Looking at our Particular Place
Talk about “creation care” or “saving the planet” can get too abstract. We can't really have a meaningful relationship with the planet as a whole. To help us get more grounded, activist theologian Ched Myers calls on churches to pay attention to the specific places that we inhabit. I hope to help us do that in this newsletter. In this post, I’ll look at prairies—why they are valuable, how we lost them, and ways to protect and restore them.
At one time, the land west of Chicago was part of a 170 million acre prairie. Less than 1% remains today. It’s hard to imagine the immensity of that missing landscape. Early settlers risked getting lost in what they described as a hypnotic, mesmerizing sea of grass. These prairies hosted a highly diverse web of life with complicated, dynamic interactions. Fire, started by lightning or intentionally set by Native Americans, played a major role in shaping the land. Plants survived and thrived in these fires because 75-80% of the organic material grew underground, with some roots reaching 10-15 feet deep. Prairies were resilient landscapes
Losing the Prairie
John Deere’s steel plow provided settlers with the technical ability to cut through the dense prairie, but I’m more interested in the mindset that led them to convert almost all of that land for agricultural use. My Mennonite ancestors came to Indiana and Iowa in the mid-1800s, less than ten years after the native people were forcibly removed (Potawatomi in Indiana, Sauk and Fox in Iowa). They undoubtedly thought they were following God’s command in Genesis 1:28 to “be fruitful and increase in number; fill the earth and subdue it.” In their mind, their farming would improve and redeem the land. But just as they failed to recognize the native inhabitants as fully human, the settlers must not have seen that the prairie was sacred creation already, not requiring improvement. Or perhaps, no matter the feelings of individual settlers, the grain market had a life of its own, requiring the maximization of profit like a demanding,h insatiable god. In what ways are we like these settler families? How are we different? How can we begin to remedy the damage done? I don’t have the full answer and I will continue to revisit these bigger questions. For now, I will suggest three ways to preserve and restore the prairie.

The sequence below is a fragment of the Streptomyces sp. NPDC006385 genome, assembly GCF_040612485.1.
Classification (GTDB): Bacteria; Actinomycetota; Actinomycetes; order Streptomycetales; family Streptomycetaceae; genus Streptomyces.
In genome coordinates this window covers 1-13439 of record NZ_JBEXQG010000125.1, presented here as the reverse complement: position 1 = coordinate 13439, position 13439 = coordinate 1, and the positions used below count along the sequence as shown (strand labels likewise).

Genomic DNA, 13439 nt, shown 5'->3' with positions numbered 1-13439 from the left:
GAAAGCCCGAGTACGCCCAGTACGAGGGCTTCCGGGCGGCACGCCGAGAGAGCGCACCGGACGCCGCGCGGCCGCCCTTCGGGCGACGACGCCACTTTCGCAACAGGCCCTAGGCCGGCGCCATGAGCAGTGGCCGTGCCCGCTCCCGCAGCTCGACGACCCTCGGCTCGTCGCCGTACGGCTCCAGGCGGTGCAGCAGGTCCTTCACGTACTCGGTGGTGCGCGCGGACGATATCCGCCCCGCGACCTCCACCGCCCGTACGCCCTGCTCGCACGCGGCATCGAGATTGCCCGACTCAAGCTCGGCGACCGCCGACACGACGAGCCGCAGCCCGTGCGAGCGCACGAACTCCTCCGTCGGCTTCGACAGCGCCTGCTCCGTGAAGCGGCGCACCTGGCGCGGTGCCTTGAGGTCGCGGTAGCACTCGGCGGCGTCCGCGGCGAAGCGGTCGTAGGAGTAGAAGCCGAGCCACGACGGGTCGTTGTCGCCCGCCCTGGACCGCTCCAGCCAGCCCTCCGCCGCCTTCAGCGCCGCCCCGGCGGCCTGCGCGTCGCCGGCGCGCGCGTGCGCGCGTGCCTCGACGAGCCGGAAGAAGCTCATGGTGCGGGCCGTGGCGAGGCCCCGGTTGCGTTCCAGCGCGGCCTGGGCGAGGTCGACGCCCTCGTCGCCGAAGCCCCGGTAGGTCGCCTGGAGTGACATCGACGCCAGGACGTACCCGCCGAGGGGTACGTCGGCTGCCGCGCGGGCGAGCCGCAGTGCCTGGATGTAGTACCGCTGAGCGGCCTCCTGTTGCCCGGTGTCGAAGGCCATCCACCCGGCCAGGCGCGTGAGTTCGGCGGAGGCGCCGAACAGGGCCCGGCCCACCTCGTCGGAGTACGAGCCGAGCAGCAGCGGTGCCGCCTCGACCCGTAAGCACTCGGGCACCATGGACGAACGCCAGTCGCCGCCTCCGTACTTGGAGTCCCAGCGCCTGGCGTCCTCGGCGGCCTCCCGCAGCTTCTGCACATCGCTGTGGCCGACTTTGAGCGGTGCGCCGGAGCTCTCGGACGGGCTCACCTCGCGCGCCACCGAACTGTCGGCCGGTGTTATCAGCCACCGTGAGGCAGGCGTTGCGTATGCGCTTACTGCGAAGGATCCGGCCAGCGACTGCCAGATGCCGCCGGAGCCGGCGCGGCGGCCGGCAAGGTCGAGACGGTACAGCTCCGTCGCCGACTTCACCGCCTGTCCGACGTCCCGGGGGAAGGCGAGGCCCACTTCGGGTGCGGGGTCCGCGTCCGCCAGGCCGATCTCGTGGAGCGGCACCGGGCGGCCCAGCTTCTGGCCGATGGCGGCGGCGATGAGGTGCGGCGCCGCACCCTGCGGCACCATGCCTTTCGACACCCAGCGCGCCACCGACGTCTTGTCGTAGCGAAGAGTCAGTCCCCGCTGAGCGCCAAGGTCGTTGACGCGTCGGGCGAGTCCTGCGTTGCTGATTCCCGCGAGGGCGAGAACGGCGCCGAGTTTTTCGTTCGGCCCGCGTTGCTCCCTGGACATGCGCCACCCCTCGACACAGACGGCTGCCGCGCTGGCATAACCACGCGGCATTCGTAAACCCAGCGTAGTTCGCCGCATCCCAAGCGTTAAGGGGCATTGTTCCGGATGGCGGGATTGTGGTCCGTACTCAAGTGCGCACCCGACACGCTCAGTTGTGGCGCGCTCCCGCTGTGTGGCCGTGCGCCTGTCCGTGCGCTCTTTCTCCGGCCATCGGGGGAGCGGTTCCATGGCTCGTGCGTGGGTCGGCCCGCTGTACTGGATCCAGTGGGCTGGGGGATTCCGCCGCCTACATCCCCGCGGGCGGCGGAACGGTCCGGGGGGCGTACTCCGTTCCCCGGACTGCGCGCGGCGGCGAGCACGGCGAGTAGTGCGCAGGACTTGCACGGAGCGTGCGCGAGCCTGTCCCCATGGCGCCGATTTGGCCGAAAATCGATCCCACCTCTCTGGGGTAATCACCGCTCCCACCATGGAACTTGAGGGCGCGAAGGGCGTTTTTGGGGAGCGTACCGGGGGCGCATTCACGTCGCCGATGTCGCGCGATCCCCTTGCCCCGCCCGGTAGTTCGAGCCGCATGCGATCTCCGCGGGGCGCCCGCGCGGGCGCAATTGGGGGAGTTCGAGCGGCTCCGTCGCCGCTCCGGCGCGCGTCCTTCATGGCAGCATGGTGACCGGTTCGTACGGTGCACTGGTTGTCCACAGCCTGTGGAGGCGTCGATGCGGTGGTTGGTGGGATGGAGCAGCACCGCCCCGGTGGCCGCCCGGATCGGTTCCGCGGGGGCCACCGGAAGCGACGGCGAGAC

Conserve what’s left
The first step is to save what still exists. The Chicago-Rockford Airport plans on an expansion that will destroy the Bell Bowl Prairie. The site is small, about 5 acres, but “contains some of the most intact and undisturbed natural plant communities found anywhere in the state of Illinois.” Advocates have delayed the construction until March 1st, but the airport still plans on bulldozing the prairie. Please consider contacting your elected officials and ask them to work with the airport to find a solution that preserves this rare ecosystem.
Thanks to Kate Pannella for the above photo of Midewin!
Volunteer to Restore
In addition to conservation, we can restore habitat. Naturalists and volunteers have been doing amazing work to bring the prairie back. Robin Wall Kimmerer writes, “It’s not enough to just remember, we have to re-member, reclaim the lost members of the family of life.” One of the more interesting restoration projects in the region is the Midewin National Tallgrass Prairie. The site was once owned by the Joliet Arsenal, makers of mines, bombs, and ammunition since WWII. Since then, volunteers and staff have done amazing work--collecting seeds, planting, and setting controlled fires. It now supports a diversity of plants, birds, butterflies and even an introduced herd of bison. Returning agricultural land to prairie doesn’t mean we can’t still feed people. According to Kimmerer, “Today, less than 10% of the US corn crop finds its way directly to your plate. More than half is used to produce ethanol and the rest is fed to livestock.” We can still produce enough food and restore natural habitats. And please note that prairie restoration does not replace the need for conservation. The diversity found in a prairie remnant like Bell Bowl took thousands of years to form and is not easily replaced. If you want to get involved in this kind of work locally, consider volunteering to help restore prairie, savanna, and forest habitats in the Cook County Forest Preserves.
Convert Lawn to a Micro-Prairie
My last suggestion is to plant native plants on a portion of our lawns. A single yard cannot support the life of the a large prairie, but it can certainly make an impact if enough people catch the vision. Doug Tallamy is calling for a property owners to plant 20 million acres of native plants to add up to what he calls a homegrown national park. The effort would help regenerate biodiversity, sequester carbon, support pollinators, and manage water. Best of all, it’s a way we can engage now (or in the spring at least) with our hands and bodies even in our urban setting. And maybe it's a way we can carve out space for wilderness among us, a place to recognize creation as sacred gift.
Other Recommended Reading and News
Faith in Place is holding a lobby day February 18th. This is a great opportunity to speak to legislators about environmental justice concerns.
Feminist author bell hooks, who passed away in December, wrote this article for Orion in 1996. A quote: “Collective black self-recovery takes place when we begin to renew our relationship to the earth, when we remember the way of our ancestors. When the earth is sacred to us, our bodies can also be sacred to us.”
A recent study says chemical pollution has crossed a “planetary boundary.” This is grim news.
This RoundTable article highlights the environmental justice issue of lead pipes in Evanston.